Unlike most other companies, growth and user engagement – not revenue, profit or even market capitalisation – have been the driving metrics for Mark Zuckerberg since the beginning. Any attempt to limit Facebook’s reach would have to contend with those core values.
But we currently lack any methods to do so.
If all the external forces of regulation have failed, some say, maybe we can count on a “greenwashing” operation intended to assure regulators that the company can police itself: the Facebook Oversight Board. But this collection of civic leaders, all of whom seem sincere in their commitment to improving Facebook, are unable to actually do anything about the core problems of Facebook.
The board only considers decisions to remove or retain content and accounts, as if those decisions were the reason Facebook threatens democracy and human rights around the world. The board pays no attention to algorithmic amplification of content.
It does not concern itself with linguistic bias or limitations within the company. It does not question the commitment to growth and engagement. It does not examine the problems with Facebook’s commitment to artificial intelligence or virtual reality.
The more seriously we take the impotent Oversight Board, the less likely we are to take Facebook as a whole seriously.
The Oversight Board is mostly useless and “self-regulation” is an oxymoron. Yet for some reason, many smart people continue to take it seriously, allowing Facebook itself to structure the public debate and avoid real accountability.
What about us? We are the three billion, after all. What if every Facebook user decided to be a better person, to think harder, to know more, to be kinder, more patient and more tolerant? Well, we’ve been working on improving humanity for at least 2,000 years, and it’s not going that well.
There is no reason to believe, even with “media education” or “media literacy” efforts aimed at young people in a few wealthy countries, that we can count on human improvement – especially when Facebook is designed to exploit our tendency to favour the shallow, emotional and extreme expressions that our better angels eschew.
Facebook was designed for better animals than humans. It was designed for beings that don’t hate, exploit, harass, or terrorise each other – like golden retrievers. But we humans are nasty beasts. So, we have to regulate and design our technologies to correct for our weaknesses. The challenge is figuring out how.
First, we must recognise that the threat of Facebook is not in some marginal aspect of its products or even in the nature of the content it distributes. It’s in those core values that Zuckerberg has embedded in every aspect of his company: a commitment to unrelenting growth and engagement. It’s enabled by the pervasive surveillance that Facebook exploits to target advertisements and content.
That means we can’t organise a political movement around the mere fact that Donald Trump exploited Facebook to his benefit in 2016 or that Donald Trump got tossed off of Facebook in 2021 or even that Facebook contributed directly to the mass expulsion and murder of the Rohingya people in Myanmar.
We can’t rally people around the idea that Facebook is dominant and coercive in the online advertising market around the world. We can’t explain the nuances of Section 230 and expect any sort of consensus on what to do about it (or even if reforming the law would make a difference to Facebook). None of that is sufficient.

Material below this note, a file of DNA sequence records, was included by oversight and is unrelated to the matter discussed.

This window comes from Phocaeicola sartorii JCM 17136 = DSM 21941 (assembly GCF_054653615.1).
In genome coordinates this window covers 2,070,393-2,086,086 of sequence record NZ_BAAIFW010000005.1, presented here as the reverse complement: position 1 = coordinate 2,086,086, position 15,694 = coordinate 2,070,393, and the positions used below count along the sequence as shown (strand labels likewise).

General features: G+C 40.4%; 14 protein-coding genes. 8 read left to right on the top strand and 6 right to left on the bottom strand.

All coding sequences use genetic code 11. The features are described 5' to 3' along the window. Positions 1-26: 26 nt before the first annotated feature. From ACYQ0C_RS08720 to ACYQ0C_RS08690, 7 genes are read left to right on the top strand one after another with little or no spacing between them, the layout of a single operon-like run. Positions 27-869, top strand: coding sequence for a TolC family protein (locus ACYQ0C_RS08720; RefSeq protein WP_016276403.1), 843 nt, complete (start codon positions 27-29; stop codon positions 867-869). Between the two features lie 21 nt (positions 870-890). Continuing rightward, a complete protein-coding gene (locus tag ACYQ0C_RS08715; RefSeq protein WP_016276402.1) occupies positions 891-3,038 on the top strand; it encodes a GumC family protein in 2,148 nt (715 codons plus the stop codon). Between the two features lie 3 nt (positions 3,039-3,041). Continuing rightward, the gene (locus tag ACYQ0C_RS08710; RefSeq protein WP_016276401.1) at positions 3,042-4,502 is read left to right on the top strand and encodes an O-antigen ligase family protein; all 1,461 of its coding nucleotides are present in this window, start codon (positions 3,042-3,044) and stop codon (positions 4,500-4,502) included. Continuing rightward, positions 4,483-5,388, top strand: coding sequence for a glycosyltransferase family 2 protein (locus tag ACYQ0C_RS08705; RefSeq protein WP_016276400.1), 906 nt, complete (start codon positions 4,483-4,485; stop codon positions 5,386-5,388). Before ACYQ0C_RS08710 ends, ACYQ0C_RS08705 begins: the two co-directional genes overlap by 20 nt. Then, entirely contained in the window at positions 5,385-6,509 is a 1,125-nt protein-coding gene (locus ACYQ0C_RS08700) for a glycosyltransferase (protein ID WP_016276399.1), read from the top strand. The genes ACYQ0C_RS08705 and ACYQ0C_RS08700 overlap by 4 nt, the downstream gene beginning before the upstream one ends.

Facebook is dangerous because of the collective impact of 3 billion people being surveilled constantly, then having their social connections, cultural stimuli, and political awareness managed by predictive algorithms that are biased toward constant, increasing, immersive engagement. The problem is not that some crank or president is popular on Facebook in one corner of the world. The problem with Facebook is Facebook.
Facebook is likely to be this powerful, perhaps even more powerful, for many decades. So while we strive to live better with it (and with each other), we must all spend the next few years imagining a more radical reform program. We must strike at the root of Facebook – and, while we are at it, Google. More specifically, there is one recent regulatory intervention, modest though it is, that could serve as a good first step.
In 2018, the European Union began insisting that all companies that collect data respect certain basic rights of citizens. The resulting General Data Protection Regulation grants users some autonomy over the data that we generate and it insists on minimal transparency when that data is used. While enforcement has been spotty and the most visible sign of the GDPR has been extra warnings that demand we click through to accept terms, the law offers some potential to limit the power of big data vacuums like Facebook and Google.
It should be studied closely, strengthened, and spread around the world. If the US Congress – and the parliaments of Canada, Australia, and India – would take citizens’ data rights more seriously than they do content regulation, there might be some hope.
Beyond the GDPR, an even more radical and useful approach would be to throttle Facebook’s (or any company’s) ability to track everything we do and say, and limit the ways it can use our data to influence our social connections and political activities. We could limit the reach and power of Facebook without infringing speech rights. We could make Facebook matter less.
Imagine if we kept our focus on how Facebook actually works and why it’s as rich and powerful as it is. If we did that, instead of fluttering our attention to the latest example of bad content flowing across the platform and reaching some small fraction of users, we might have a chance. As Marshall McLuhan taught us 56 years ago, it’s the medium, not the message, that ultimately matters.
- A Wired report